Gov't taking new steps to combat food stamp fraud

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WASHINGTON (AP) -- The government is trying to crack down on food stamp recipients who are ripping off taxpayers by illegally selling their benefit cards for cash.

The Agriculture Department wants to curb the practice by giving states more power to investigate people who repeatedly claim to lose their benefit cards and then ask for replacements.

It is proposing new rules Thursday that would allow states to demand formal explanations from people who seek replacement cards more than three times a year. Those who don't comply can be denied further cards.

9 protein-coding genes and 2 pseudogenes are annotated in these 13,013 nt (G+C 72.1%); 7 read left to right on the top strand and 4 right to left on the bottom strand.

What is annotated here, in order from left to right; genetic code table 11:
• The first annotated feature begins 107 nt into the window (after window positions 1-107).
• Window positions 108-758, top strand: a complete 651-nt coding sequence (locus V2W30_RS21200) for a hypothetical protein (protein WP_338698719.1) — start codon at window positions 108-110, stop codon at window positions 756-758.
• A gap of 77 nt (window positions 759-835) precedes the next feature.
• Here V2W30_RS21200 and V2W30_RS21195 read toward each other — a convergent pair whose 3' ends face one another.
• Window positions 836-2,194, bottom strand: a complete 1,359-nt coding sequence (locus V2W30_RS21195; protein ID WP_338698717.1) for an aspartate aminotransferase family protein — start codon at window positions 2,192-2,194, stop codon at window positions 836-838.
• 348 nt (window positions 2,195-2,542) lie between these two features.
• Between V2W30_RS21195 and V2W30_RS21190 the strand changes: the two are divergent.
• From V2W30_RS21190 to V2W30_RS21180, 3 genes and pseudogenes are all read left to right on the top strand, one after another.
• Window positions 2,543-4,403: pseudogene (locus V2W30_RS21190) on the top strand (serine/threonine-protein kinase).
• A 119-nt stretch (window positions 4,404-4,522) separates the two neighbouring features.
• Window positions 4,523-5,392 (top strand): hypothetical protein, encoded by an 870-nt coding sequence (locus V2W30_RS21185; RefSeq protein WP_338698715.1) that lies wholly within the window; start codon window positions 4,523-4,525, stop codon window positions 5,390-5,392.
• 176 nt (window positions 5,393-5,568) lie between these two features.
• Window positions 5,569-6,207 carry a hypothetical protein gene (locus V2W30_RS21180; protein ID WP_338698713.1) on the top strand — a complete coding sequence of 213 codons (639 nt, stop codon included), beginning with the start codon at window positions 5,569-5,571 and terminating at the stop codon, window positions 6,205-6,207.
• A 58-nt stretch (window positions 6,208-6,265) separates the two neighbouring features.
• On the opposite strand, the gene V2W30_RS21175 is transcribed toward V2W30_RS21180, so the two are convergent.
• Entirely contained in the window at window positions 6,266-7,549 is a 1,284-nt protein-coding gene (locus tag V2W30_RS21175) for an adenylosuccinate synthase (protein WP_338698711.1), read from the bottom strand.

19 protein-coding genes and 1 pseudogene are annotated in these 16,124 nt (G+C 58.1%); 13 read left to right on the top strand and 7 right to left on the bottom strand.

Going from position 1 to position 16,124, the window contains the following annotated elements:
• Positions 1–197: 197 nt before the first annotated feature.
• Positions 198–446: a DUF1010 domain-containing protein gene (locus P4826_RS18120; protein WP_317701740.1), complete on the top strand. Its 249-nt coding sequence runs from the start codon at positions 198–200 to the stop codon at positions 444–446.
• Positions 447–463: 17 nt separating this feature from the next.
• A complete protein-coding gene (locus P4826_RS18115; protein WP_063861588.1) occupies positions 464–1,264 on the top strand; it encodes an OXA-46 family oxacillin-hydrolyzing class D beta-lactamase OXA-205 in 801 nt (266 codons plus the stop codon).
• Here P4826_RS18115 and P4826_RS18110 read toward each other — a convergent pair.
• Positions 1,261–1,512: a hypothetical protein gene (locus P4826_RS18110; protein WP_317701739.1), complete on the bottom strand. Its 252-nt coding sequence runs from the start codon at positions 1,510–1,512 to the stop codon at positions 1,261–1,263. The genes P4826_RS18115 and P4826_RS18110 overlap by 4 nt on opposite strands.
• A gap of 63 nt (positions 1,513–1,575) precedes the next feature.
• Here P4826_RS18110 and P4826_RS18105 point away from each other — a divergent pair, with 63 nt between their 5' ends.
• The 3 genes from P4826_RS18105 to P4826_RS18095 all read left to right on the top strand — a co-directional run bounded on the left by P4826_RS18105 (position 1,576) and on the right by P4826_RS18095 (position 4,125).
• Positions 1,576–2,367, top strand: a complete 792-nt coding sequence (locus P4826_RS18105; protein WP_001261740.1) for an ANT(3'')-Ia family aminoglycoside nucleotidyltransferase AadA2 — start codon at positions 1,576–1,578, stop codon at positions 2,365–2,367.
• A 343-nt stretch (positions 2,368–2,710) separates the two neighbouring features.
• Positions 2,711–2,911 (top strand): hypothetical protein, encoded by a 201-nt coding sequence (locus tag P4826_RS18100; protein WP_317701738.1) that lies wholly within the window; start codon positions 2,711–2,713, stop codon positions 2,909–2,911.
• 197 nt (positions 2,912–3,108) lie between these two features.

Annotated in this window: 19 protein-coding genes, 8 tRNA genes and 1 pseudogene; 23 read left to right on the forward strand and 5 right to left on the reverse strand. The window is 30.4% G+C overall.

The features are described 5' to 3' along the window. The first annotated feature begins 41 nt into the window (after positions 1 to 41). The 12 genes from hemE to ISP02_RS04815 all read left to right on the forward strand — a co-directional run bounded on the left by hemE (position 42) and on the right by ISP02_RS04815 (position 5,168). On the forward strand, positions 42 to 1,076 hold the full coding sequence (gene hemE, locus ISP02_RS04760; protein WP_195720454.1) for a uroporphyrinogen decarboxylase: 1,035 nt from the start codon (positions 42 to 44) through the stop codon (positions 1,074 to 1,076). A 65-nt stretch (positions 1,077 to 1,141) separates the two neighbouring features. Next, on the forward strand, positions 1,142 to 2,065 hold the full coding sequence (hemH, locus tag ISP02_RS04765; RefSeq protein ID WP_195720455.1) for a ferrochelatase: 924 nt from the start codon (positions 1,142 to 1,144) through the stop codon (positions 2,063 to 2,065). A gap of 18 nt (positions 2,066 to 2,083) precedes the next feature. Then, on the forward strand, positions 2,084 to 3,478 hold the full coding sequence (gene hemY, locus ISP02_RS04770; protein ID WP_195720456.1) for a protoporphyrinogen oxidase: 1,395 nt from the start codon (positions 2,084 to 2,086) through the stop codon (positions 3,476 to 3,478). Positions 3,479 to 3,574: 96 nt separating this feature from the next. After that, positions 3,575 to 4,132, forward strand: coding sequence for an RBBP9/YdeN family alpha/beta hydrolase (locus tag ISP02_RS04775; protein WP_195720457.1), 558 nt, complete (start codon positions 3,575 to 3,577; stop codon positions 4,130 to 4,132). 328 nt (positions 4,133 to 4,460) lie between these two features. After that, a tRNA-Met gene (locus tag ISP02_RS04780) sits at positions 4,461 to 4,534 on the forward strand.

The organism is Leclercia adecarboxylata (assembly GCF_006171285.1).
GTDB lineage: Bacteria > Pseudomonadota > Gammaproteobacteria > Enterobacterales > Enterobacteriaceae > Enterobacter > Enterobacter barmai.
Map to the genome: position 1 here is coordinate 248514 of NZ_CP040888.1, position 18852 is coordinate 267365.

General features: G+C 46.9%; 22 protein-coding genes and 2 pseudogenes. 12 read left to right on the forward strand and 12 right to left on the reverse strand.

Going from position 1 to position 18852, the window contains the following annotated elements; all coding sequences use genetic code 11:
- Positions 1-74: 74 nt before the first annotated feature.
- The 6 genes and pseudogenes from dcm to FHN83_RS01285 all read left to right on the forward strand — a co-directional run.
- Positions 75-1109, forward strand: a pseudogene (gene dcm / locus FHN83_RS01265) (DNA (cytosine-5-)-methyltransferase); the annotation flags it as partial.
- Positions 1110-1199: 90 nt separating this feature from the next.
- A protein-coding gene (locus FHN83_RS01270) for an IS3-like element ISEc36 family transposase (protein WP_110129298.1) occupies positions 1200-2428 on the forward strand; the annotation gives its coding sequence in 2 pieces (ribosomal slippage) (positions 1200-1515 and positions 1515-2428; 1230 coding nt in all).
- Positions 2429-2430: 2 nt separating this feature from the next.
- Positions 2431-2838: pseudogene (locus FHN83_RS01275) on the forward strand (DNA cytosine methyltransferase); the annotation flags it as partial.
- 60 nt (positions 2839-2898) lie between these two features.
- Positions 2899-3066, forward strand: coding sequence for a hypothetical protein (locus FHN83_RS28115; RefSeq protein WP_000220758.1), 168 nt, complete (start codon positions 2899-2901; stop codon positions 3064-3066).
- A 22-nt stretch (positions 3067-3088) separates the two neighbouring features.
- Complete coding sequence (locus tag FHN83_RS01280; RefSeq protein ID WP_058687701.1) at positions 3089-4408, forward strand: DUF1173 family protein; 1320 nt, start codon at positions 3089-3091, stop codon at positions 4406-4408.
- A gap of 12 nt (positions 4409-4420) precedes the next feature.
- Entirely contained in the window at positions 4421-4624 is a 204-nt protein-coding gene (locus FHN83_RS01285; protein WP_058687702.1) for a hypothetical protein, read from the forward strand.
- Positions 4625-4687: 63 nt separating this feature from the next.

USDA officials say they are even getting complaints of people using websites like eBay and Craigslist to buy and sell food stamps.

Food stamp fraud costs taxpayers about $750 million a year, or 1 percent of the $75 billion program.